As a former skeptic, I have a particular interest in Christian apologetics: the defense of the Christian faith. I've read and recommended many excellent books on the subject but want to call your special attention to one I've most recently read because of the uniqueness of its approach and content.
"Beyond Opinion: Living the Faith We Defend" is a compilation of essays by renowned Christian apologists compiled and edited by my friend and Christian philosopher and apologist, Ravi Zacharias, that together "suggest a new vision for Christian apologetics in this century."
I love apologetics because it helped me overcome certain intellectual hurdles that I believed, rightly or wrongly, were obstructing my faith. As I delved into the subject, I was immensely gratified to learn that most of my doubts and questions had been asked and answered by biblical scholars who embraced, rather than dismissed, such challenges.
If, for example, you can't reconcile the notion that an omnipotent, omnibenevolent God could permit evil and suffering in the world, you might be surprised to discover that your concerns are hardly new. Such questions have troubled people for millennia. Brilliant and scholarly works exist addressing such questions, as well as seemingly problematic scriptural passages.
Many mistakenly believe that Christian belief, because it involves faith, is unsupported by reason and evidence and that becoming a Christian requires checking your intellect at the door and accepting Christian truth claims unquestioningly. But anyone who has truly studied Christian theology and apologetics -- I hadn't during my skeptical days -- understands that Christianity rests on a powerful body of evidence and that reason and intellect are its allies, not its enemies.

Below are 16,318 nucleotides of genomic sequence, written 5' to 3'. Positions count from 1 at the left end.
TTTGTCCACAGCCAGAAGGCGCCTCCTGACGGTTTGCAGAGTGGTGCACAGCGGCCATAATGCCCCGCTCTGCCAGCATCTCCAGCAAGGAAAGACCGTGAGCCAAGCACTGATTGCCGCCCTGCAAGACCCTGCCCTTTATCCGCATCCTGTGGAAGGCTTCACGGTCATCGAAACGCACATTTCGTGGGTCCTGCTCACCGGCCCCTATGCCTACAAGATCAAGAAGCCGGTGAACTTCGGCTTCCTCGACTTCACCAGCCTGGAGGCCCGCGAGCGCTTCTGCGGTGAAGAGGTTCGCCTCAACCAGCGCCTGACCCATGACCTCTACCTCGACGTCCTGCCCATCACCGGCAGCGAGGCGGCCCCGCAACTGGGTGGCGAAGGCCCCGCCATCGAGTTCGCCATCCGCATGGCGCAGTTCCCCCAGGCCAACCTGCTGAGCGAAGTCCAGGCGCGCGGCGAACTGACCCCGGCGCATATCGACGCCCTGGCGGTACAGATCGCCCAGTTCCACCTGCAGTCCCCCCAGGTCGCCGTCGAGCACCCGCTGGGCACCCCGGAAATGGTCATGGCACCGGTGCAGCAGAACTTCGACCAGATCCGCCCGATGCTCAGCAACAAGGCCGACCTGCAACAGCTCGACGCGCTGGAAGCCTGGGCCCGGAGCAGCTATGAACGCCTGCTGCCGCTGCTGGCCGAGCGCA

Before you cavalierly assume that there are unanswerable contradictions or unfathomable paradoxes, before you reject Christian theology out of hand because you witness Christian hypocrisy, before you dismiss the Bible as merely a wonderful piece of literature with some instructive moral stories, do yourself the favor of reading it for yourself. And read what other believing, conservative scholars and theologians have written on the subject.
You will come away enriched beyond your greatest expectations and no longer able to say that Christianity is for dummies -- or ducks the tough questions. Debunking the stereotype of the Christian as a nonthinker and that Christianity discourages intellectual examination, Ravi says, "We are fashioned by God to be thinking and emotional creatures. The emotions should follow reason, and not the other way around."
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